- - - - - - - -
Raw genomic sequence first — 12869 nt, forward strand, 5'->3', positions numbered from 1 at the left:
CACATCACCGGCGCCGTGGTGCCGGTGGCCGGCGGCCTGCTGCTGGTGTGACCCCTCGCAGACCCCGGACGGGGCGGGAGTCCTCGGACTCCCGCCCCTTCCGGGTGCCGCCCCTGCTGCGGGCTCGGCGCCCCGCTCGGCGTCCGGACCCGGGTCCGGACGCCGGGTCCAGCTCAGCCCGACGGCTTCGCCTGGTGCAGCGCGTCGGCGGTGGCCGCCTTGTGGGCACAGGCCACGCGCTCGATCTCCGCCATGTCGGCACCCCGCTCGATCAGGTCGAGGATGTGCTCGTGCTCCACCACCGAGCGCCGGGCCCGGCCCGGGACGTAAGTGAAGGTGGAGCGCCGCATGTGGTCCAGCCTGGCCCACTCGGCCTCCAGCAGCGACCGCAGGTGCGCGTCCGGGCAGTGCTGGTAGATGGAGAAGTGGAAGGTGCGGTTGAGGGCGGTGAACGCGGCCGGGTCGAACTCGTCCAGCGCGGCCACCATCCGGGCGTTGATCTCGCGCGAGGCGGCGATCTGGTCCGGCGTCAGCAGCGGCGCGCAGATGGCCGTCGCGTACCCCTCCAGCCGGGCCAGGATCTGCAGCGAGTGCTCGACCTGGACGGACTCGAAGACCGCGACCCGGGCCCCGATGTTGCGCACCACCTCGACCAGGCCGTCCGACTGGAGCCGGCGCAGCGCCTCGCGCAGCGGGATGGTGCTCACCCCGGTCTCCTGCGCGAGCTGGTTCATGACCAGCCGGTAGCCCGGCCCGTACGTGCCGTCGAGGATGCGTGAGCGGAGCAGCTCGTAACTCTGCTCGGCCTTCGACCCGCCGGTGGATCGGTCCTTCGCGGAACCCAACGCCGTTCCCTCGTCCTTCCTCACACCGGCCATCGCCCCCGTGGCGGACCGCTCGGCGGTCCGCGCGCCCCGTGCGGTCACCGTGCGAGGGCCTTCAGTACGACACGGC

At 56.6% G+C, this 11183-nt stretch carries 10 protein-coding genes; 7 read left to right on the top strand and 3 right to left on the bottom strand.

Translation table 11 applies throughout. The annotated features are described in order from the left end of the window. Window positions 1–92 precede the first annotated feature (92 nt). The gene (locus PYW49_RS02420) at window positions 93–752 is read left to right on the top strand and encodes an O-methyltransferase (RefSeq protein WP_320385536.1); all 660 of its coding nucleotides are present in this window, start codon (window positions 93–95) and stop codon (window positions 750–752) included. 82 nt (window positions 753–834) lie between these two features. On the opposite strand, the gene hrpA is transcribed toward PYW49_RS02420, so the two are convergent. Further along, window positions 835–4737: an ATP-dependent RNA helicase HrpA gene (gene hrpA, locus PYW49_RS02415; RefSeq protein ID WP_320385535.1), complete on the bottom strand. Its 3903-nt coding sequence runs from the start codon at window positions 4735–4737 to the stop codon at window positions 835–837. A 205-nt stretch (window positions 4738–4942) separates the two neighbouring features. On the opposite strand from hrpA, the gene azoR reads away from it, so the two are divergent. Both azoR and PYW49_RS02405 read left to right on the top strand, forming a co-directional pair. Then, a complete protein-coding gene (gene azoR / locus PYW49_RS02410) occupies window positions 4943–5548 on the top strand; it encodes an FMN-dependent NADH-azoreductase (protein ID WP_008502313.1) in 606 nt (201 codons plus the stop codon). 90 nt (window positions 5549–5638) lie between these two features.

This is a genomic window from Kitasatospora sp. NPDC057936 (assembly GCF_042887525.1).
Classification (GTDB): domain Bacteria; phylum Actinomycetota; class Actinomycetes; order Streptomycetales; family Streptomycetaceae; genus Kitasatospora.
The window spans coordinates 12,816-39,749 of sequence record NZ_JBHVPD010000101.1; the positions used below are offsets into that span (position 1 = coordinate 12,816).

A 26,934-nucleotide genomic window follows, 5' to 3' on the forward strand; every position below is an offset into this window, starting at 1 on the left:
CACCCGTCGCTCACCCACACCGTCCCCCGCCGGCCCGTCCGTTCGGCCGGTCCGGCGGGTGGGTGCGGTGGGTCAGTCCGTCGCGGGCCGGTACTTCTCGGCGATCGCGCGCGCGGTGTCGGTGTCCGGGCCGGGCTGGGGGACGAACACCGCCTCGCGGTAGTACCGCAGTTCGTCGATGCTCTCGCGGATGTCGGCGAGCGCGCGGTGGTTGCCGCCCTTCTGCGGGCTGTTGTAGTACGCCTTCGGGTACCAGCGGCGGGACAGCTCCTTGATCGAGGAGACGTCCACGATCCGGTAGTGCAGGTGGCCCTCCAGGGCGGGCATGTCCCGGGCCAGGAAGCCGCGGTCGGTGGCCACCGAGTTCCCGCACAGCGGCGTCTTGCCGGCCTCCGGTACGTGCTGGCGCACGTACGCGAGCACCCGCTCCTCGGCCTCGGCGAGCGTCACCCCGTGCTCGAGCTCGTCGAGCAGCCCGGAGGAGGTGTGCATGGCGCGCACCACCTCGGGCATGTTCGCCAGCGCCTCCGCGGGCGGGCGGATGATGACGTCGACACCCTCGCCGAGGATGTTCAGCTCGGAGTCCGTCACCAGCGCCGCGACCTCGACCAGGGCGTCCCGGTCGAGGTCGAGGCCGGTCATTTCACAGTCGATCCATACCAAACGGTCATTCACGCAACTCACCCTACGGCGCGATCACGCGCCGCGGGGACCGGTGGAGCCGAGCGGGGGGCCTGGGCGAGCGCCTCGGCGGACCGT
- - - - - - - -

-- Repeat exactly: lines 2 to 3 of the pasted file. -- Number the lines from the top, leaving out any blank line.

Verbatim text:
CACATCACCGGCGCCGTGGTGCCGGTGGCCGGCGGCCTGCTGCTGGTGTGACCCCTCGCAGACCCCGGACGGGGCGGGAGTCCTCGGACTCCCGCCCCTTCCGGGTGCCGCCCCTGCTGCGGGCTCGGCGCCCCGCTCGGCGTCCGGACCCGGGTCCGGACGCCGGGTCCAGCTCAGCCCGACGGCTTCGCCTGGTGCAGCGCGTCGGCGGTGGCCGCCTTGTGGGCACAGGCCACGCGCTCGATCTCCGCCATGTCGGCACCCCGCTCGATCAGGTCGAGGATGTGCTCGTGCTCCACCACCGAGCGCCGGGCCCGGCCCGGGACGTAAGTGAAGGTGGAGCGCCGCATGTGGTCCAGCCTGGCCCACTCGGCCTCCAGCAGCGACCGCAGGTGCGCGTCCGGGCAGTGCTGGTAGATGGAGAAGTGGAAGGTGCGGTTGAGGGCGGTGAACGCGGCCGGGTCGAACTCGTCCAGCGCGGCCACCATCCGGGCGTTGATCTCGCGCGAGGCGGCGATCTGGTCCGGCGTCAGCAGCGGCGCGCAGATGGCCGTCGCGTACCCCTCCAGCCGGGCCAGGATCTGCAGCGAGTGCTCGACCTGGACGGACTCGAAGACCGCGACCCGGGCCCCGATGTTGCGCACCACCTCGACCAGGCCGTCCGACTGGAGCCGGCGCAGCGCCTCGCGCAGCGGGATGGTGCTCACCCCGGTCTCCTGCGCGAGCTGGTTCATGACCAGCCGGTAGCCCGGCCCGTACGTGCCGTCGAGGATGCGTGAGCGGAGCAGCTCGTAACTCTGCTCGGCCTTCGACCCGCCGGTGGATCGGTCCTTCGCGGAACCCAACGCCGTTCCCTCGTCCTTCCTCACACCGGCCATCGCCCCCGTGGCGGACCGCTCGGCGGTCCGCGCGCCCCGTGCGGTCACCGTGCGAGGGCCTTCAGTACGACACGGC

At 56.6% G+C, this 11183-nt stretch carries 10 protein-coding genes; 7 read left to right on the top strand and 3 right to left on the bottom strand.